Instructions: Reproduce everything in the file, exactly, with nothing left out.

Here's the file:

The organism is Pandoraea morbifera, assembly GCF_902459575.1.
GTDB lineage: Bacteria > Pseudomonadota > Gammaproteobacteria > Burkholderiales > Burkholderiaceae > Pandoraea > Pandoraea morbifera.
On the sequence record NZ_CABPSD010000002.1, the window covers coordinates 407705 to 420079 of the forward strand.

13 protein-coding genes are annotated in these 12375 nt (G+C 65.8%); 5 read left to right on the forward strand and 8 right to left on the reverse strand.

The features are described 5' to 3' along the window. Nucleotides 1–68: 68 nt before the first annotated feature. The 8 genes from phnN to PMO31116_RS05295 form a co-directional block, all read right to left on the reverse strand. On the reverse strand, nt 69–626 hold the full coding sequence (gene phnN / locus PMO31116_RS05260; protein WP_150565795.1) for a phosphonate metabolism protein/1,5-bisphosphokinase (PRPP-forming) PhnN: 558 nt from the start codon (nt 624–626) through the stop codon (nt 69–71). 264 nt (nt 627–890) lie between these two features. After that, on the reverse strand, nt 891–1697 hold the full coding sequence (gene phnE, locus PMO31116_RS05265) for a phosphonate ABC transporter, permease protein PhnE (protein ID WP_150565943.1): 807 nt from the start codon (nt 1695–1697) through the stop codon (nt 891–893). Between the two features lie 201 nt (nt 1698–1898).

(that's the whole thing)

The organism is Pandoraea morbifera, assembly GCF_902459575.1.
GTDB lineage: Bacteria > Pseudomonadota > Gammaproteobacteria > Burkholderiales > Burkholderiaceae > Pandoraea > Pandoraea morbifera.
On the sequence record NZ_CABPSD010000002.1, the window covers coordinates 407705 to 420079 of the forward strand.

13 protein-coding genes are annotated in these 12375 nt (G+C 65.8%); 5 read left to right on the forward strand and 8 right to left on the reverse strand.

The features are described 5' to 3' along the window. Nucleotides 1–68: 68 nt before the first annotated feature. The 8 genes from phnN to PMO31116_RS05295 form a co-directional block, all read right to left on the reverse strand. On the reverse strand, nt 69–626 hold the full coding sequence (gene phnN / locus PMO31116_RS05260; protein WP_150565795.1) for a phosphonate metabolism protein/1,5-bisphosphokinase (PRPP-forming) PhnN: 558 nt from the start codon (nt 624–626) through the stop codon (nt 69–71). 264 nt (nt 627–890) lie between these two features. After that, on the reverse strand, nt 891–1697 hold the full coding sequence (gene phnE, locus PMO31116_RS05265) for a phosphonate ABC transporter, permease protein PhnE (protein ID WP_150565943.1): 807 nt from the start codon (nt 1695–1697) through the stop codon (nt 891–893). Between the two features lie 201 nt (nt 1698–1898).